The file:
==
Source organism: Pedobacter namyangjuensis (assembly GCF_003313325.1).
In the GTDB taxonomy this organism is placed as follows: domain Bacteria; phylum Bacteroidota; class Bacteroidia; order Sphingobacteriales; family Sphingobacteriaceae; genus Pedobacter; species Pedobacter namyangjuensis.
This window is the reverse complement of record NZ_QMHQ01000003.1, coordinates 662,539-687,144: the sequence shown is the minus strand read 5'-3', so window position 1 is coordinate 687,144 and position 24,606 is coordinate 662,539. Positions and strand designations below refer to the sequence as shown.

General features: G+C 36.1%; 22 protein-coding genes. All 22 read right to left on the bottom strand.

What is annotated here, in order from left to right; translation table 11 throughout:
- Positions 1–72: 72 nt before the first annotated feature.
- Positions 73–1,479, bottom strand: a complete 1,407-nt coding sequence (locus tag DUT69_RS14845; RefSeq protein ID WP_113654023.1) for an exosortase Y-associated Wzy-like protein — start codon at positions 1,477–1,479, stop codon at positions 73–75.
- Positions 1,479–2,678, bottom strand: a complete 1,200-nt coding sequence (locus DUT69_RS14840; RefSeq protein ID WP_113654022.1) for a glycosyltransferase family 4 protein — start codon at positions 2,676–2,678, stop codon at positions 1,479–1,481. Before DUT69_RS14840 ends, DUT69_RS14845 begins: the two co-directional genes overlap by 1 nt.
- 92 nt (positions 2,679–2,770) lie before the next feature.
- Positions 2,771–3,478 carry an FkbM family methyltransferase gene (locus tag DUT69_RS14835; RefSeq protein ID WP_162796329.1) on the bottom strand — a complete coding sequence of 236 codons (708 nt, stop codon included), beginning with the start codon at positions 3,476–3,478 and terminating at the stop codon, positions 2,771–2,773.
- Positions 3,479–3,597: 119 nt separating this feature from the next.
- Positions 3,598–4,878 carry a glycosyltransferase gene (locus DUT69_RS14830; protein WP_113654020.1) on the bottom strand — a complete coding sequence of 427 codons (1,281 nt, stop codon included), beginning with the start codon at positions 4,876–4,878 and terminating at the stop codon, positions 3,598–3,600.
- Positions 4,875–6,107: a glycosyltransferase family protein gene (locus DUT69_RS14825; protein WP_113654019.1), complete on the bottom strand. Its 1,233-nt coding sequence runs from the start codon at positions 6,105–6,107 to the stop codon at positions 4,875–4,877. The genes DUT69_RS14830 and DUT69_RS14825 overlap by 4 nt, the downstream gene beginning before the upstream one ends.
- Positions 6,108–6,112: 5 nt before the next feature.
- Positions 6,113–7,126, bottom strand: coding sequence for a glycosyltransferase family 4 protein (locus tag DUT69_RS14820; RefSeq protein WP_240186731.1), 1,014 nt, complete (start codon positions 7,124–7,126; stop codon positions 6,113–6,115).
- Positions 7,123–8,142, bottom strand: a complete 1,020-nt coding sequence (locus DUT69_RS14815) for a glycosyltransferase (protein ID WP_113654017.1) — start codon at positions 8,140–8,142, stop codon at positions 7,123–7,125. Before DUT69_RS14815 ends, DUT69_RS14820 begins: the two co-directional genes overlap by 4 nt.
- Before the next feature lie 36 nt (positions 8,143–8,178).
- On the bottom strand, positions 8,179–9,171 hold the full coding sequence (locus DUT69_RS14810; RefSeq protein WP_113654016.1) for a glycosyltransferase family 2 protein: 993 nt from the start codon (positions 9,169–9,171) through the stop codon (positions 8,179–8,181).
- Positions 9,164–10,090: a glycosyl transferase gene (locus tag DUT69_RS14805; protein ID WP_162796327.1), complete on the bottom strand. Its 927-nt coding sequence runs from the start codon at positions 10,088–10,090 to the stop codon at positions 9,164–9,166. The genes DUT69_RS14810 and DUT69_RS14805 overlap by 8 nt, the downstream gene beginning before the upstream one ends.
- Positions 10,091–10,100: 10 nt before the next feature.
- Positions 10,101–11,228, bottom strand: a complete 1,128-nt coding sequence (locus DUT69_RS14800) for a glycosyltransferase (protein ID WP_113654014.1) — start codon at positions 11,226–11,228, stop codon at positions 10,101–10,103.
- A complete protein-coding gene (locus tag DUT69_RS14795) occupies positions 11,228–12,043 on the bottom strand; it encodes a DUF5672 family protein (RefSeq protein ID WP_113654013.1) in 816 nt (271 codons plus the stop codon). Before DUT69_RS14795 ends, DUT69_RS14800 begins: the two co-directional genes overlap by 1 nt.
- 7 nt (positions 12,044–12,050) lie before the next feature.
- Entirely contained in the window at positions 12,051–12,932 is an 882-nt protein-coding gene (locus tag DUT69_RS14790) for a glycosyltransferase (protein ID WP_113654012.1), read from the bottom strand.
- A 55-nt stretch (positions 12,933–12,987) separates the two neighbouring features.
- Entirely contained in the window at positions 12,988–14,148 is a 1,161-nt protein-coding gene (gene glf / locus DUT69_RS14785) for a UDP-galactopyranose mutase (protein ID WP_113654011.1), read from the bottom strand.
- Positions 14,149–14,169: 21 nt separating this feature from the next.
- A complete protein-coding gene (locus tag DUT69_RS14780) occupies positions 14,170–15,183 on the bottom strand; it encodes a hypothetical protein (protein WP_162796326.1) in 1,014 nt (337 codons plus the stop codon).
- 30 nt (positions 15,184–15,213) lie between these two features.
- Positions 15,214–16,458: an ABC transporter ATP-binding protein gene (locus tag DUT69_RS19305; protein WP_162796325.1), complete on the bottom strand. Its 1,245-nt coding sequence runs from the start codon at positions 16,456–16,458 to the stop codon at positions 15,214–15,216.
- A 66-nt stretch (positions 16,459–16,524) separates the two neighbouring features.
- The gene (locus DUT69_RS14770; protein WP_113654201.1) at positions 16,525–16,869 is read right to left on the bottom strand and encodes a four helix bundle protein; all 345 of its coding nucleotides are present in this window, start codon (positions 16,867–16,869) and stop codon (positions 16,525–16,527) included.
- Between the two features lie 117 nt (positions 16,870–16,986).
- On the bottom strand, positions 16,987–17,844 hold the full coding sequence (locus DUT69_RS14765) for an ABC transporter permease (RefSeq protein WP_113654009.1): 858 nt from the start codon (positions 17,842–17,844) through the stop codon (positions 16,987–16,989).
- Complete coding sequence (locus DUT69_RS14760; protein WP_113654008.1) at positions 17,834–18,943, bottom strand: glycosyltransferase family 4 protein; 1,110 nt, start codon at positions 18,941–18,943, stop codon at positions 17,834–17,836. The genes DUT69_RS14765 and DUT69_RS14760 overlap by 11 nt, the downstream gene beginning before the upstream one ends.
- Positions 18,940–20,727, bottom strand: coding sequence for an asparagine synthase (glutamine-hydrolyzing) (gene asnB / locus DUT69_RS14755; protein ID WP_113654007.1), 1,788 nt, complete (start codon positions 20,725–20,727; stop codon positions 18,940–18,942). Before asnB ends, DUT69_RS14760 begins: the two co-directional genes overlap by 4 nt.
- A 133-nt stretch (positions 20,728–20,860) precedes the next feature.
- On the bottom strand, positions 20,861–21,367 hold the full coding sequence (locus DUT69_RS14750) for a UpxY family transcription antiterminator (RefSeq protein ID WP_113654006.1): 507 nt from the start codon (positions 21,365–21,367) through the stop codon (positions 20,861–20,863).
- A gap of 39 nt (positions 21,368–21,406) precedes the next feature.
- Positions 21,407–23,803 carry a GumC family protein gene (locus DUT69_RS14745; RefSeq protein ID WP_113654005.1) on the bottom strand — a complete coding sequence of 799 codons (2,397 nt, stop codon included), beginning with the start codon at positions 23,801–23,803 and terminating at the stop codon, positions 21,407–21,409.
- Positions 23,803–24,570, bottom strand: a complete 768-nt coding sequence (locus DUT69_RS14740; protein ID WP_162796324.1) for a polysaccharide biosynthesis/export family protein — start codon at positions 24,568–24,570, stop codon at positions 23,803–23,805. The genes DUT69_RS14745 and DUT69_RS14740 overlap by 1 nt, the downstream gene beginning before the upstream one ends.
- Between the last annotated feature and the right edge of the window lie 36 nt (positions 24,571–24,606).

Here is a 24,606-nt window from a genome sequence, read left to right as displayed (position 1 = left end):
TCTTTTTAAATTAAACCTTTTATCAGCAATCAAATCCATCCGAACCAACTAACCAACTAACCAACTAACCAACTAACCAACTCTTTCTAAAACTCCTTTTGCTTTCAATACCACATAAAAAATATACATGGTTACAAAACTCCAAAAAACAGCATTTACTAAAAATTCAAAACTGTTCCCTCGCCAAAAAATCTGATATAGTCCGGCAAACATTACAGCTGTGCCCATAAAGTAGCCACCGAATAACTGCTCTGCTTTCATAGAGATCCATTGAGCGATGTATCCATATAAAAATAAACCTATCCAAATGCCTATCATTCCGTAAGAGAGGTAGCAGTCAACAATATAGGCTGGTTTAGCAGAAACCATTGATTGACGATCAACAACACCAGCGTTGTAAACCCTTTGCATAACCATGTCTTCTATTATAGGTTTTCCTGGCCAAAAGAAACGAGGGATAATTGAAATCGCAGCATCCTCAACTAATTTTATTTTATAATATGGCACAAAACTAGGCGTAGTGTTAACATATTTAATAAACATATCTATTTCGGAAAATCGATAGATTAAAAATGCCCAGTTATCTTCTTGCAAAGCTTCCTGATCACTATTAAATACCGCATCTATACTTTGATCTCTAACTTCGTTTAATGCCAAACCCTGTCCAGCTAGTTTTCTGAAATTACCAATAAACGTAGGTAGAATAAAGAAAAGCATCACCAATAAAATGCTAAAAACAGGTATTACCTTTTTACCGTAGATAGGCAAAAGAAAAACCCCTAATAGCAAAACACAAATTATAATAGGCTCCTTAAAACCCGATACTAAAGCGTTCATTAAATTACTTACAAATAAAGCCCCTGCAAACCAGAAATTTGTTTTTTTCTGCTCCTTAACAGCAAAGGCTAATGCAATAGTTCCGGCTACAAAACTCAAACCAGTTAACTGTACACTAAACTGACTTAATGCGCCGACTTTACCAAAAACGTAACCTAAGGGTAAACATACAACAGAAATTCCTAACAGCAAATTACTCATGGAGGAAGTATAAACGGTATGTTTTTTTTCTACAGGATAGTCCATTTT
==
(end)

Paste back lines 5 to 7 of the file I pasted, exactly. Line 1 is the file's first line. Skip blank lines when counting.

What is annotated here, in order from left to right; translation table 11 throughout:
- Positions 1–72: 72 nt before the first annotated feature.
- Positions 73–1,479, bottom strand: a complete 1,407-nt coding sequence (locus tag DUT69_RS14845; RefSeq protein ID WP_113654023.1) for an exosortase Y-associated Wzy-like protein — start codon at positions 1,477–1,479, stop codon at positions 73–75.